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Alternatives to MySQL

MySQL is the database everyone loves to hate. It barely qualifies as a database in many respects, since it has few of the features of a modern database. The one redeeming feature of MySQL is its speed on simple selects. If most of your workload involves reading data from individual tables, then MySQL might not be a bad choice.

With more complex queries, the query optimizer in PostgreSQL often performs better than MySQL does. PostgreSQL also has more developer-friendly licensing. MySQL, including the client libraries, is licensed under the GPL. This means that any code which links against the MySQL client libraries must also be licensed under the GPL, or the developer must buy a license from MySQL AB to have these conditions waived. PostgreSQL is BSD licensed, and therefore carries none of these constraints.

PostgreSQL is a full-featured ACID-compliant database with good SQL standard compliance and mature support for features such as stored procedures, triggers, and fine-grained locking.

At the opposite end of the scale is SQLite, a Free Software project with the least restrictive license possible—namely, none at all. The code is in the public domain, and can be used by anyone for any purpose. This makes it popular in commercial projects—Apple uses it extensively in OS X 10.4, for example—and also means that it avoids the licensing issues associated with MySQL.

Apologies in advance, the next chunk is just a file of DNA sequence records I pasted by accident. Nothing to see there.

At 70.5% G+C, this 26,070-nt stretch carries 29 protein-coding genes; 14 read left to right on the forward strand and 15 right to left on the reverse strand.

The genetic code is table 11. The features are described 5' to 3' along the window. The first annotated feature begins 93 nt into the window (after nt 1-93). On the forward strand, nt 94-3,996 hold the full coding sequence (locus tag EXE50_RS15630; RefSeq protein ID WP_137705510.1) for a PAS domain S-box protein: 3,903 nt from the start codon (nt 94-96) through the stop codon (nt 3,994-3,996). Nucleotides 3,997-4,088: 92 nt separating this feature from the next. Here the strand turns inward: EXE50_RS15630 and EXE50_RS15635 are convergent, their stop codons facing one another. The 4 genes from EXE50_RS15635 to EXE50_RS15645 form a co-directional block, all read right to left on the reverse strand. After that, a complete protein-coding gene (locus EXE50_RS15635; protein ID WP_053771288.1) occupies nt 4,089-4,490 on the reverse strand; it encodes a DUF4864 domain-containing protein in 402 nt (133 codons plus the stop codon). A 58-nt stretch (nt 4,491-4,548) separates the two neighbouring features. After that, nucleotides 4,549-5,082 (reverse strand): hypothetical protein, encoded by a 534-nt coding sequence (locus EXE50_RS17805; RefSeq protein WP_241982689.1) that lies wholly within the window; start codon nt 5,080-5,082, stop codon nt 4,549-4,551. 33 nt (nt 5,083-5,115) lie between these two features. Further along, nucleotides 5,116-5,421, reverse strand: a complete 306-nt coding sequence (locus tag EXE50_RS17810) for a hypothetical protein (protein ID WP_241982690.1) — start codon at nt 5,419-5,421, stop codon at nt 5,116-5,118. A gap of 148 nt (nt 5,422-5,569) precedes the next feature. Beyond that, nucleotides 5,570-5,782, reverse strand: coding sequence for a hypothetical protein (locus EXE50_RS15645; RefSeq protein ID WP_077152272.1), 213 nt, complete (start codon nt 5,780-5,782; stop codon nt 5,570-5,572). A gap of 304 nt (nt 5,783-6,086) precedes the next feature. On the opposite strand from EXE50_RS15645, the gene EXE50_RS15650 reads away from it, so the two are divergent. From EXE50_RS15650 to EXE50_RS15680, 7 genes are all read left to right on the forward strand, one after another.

SQLite follows a much simpler design than most databases. It doesn’t provide a server process for concurrent clients. Each SQLite database is a file on disk, which can be opened, read from, and written to using an SQL interface. This setup makes it ideal for embedded applications, in which only a single application will be accessing the database.

Unlike most "real" databases, SQLite doesn’t fully support typed data; everything is stored as a string. This makes it a good choice for loosely typed languages such as PHP. If only a single application is accessing the database, SQLite can run significantly faster than MySQL or PostgreSQL.

In general, SQLite is a good solution to any problem where slightly more structure is needed than can easily be provided by flat text files.

Other databases, such as Firebird or Apache Derby, offer additional benefits and drawbacks, and may well be suitable for a particular scenario.

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